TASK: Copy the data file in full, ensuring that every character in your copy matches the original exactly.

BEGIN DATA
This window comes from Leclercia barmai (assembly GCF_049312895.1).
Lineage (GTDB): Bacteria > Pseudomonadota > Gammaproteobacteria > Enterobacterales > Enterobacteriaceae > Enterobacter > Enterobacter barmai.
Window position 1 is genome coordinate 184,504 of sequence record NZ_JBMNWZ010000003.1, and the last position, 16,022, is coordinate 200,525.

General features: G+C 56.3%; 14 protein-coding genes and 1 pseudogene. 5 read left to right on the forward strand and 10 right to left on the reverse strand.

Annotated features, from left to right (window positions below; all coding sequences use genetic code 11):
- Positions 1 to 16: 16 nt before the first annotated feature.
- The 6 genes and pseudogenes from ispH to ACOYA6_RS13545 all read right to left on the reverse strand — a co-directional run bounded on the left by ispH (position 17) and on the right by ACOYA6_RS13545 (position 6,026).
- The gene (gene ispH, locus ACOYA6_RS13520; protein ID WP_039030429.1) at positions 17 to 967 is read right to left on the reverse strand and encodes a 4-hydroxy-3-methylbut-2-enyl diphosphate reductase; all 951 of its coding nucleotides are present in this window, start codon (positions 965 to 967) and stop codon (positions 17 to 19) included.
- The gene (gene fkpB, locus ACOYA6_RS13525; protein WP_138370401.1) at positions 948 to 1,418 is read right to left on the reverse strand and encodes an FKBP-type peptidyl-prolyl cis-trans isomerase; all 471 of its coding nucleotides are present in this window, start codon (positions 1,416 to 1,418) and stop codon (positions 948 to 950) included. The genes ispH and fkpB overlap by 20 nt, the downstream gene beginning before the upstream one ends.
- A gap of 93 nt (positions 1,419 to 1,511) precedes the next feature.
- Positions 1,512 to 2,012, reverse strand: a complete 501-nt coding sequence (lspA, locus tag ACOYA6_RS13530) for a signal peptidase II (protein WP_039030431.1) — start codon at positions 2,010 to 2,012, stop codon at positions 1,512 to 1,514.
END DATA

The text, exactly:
This window comes from Leclercia barmai (assembly GCF_049312895.1).
Lineage (GTDB): Bacteria > Pseudomonadota > Gammaproteobacteria > Enterobacterales > Enterobacteriaceae > Enterobacter > Enterobacter barmai.
Window position 1 is genome coordinate 184,504 of sequence record NZ_JBMNWZ010000003.1, and the last position, 16,022, is coordinate 200,525.

General features: G+C 56.3%; 14 protein-coding genes and 1 pseudogene. 5 read left to right on the forward strand and 10 right to left on the reverse strand.

Annotated features, from left to right (window positions below; all coding sequences use genetic code 11):
- Positions 1 to 16: 16 nt before the first annotated feature.
- The 6 genes and pseudogenes from ispH to ACOYA6_RS13545 all read right to left on the reverse strand — a co-directional run bounded on the left by ispH (position 17) and on the right by ACOYA6_RS13545 (position 6,026).
- The gene (gene ispH, locus ACOYA6_RS13520; protein ID WP_039030429.1) at positions 17 to 967 is read right to left on the reverse strand and encodes a 4-hydroxy-3-methylbut-2-enyl diphosphate reductase; all 951 of its coding nucleotides are present in this window, start codon (positions 965 to 967) and stop codon (positions 17 to 19) included.
- The gene (gene fkpB, locus ACOYA6_RS13525; protein WP_138370401.1) at positions 948 to 1,418 is read right to left on the reverse strand and encodes an FKBP-type peptidyl-prolyl cis-trans isomerase; all 471 of its coding nucleotides are present in this window, start codon (positions 1,416 to 1,418) and stop codon (positions 948 to 950) included. The genes ispH and fkpB overlap by 20 nt, the downstream gene beginning before the upstream one ends.
- A gap of 93 nt (positions 1,419 to 1,511) precedes the next feature.
- Positions 1,512 to 2,012, reverse strand: a complete 501-nt coding sequence (lspA, locus tag ACOYA6_RS13530) for a signal peptidase II (protein WP_039030431.1) — start codon at positions 2,010 to 2,012, stop codon at positions 1,512 to 1,514.